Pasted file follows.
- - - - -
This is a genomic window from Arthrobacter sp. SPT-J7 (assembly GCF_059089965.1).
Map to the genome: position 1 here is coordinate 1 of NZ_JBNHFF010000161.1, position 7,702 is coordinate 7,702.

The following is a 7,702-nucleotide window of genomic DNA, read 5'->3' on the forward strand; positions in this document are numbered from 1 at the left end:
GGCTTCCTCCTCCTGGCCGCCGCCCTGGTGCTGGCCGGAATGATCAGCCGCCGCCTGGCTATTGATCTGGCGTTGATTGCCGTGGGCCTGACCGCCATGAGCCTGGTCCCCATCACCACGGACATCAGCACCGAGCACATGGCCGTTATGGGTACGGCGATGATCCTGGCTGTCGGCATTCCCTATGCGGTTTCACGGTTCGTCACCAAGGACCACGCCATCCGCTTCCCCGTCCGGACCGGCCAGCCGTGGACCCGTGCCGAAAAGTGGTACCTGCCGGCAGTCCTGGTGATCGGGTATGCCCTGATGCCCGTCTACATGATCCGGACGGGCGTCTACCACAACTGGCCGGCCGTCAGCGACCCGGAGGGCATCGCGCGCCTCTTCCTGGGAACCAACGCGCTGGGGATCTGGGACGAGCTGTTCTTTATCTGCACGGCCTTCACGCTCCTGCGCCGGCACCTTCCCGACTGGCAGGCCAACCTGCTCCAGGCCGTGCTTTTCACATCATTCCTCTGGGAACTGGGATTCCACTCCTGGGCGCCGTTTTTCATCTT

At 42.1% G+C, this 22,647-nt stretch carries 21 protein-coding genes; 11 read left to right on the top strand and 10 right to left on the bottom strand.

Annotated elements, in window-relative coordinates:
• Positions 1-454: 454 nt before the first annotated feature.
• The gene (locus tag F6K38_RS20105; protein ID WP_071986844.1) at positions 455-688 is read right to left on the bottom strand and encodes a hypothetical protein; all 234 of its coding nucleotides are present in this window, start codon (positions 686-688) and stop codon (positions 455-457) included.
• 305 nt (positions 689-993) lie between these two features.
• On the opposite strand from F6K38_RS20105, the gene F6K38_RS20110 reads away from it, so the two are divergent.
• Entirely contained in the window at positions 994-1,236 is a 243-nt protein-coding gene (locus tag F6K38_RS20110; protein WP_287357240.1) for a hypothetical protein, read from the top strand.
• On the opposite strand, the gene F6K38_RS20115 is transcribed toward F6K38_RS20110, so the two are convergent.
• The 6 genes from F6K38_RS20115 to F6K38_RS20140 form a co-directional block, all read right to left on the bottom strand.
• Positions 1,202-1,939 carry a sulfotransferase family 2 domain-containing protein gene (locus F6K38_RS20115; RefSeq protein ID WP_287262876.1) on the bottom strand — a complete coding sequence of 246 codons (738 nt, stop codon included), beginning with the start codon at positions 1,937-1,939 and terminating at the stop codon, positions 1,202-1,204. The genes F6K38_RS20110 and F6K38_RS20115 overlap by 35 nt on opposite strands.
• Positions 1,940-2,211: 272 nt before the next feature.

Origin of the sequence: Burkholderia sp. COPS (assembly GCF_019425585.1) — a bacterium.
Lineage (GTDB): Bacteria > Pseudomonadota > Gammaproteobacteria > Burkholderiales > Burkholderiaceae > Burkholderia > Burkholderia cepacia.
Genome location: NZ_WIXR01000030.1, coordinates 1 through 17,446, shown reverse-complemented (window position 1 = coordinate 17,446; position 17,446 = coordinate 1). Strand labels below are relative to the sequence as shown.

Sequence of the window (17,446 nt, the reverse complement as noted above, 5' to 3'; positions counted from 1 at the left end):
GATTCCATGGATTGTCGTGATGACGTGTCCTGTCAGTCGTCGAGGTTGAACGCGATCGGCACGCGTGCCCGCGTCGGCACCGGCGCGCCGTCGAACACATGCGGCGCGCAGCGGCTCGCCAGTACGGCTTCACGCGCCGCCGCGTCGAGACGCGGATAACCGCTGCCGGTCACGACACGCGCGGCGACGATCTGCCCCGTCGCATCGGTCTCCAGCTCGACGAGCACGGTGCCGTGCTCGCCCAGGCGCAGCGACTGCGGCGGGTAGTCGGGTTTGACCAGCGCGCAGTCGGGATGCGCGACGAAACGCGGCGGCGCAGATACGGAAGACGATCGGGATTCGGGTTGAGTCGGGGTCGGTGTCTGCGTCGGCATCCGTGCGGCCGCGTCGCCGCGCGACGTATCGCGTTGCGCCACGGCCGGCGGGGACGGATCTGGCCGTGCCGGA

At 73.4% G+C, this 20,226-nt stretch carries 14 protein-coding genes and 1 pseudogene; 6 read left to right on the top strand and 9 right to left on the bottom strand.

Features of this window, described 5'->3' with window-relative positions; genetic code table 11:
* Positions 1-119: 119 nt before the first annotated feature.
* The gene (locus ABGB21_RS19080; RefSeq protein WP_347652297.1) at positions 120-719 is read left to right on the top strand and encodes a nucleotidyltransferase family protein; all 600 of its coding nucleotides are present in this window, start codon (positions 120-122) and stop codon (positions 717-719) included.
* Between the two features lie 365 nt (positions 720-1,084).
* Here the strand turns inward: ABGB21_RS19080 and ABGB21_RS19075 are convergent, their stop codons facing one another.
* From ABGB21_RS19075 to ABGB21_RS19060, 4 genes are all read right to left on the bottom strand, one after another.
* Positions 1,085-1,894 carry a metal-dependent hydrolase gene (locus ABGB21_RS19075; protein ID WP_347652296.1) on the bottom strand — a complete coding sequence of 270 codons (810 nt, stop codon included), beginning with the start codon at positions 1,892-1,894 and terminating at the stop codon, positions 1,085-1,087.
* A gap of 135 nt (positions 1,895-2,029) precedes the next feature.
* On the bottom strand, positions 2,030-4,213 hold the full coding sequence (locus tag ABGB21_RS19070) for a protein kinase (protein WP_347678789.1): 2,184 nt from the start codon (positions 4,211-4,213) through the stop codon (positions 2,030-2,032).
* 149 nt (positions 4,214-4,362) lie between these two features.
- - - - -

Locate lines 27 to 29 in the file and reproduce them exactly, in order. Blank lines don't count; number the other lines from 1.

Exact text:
* From ABGB21_RS19075 to ABGB21_RS19060, 4 genes are all read right to left on the bottom strand, one after another.
* Positions 1,085-1,894 carry a metal-dependent hydrolase gene (locus ABGB21_RS19075; protein ID WP_347652296.1) on the bottom strand — a complete coding sequence of 270 codons (810 nt, stop codon included), beginning with the start codon at positions 1,892-1,894 and terminating at the stop codon, positions 1,085-1,087.
* A gap of 135 nt (positions 1,895-2,029) precedes the next feature.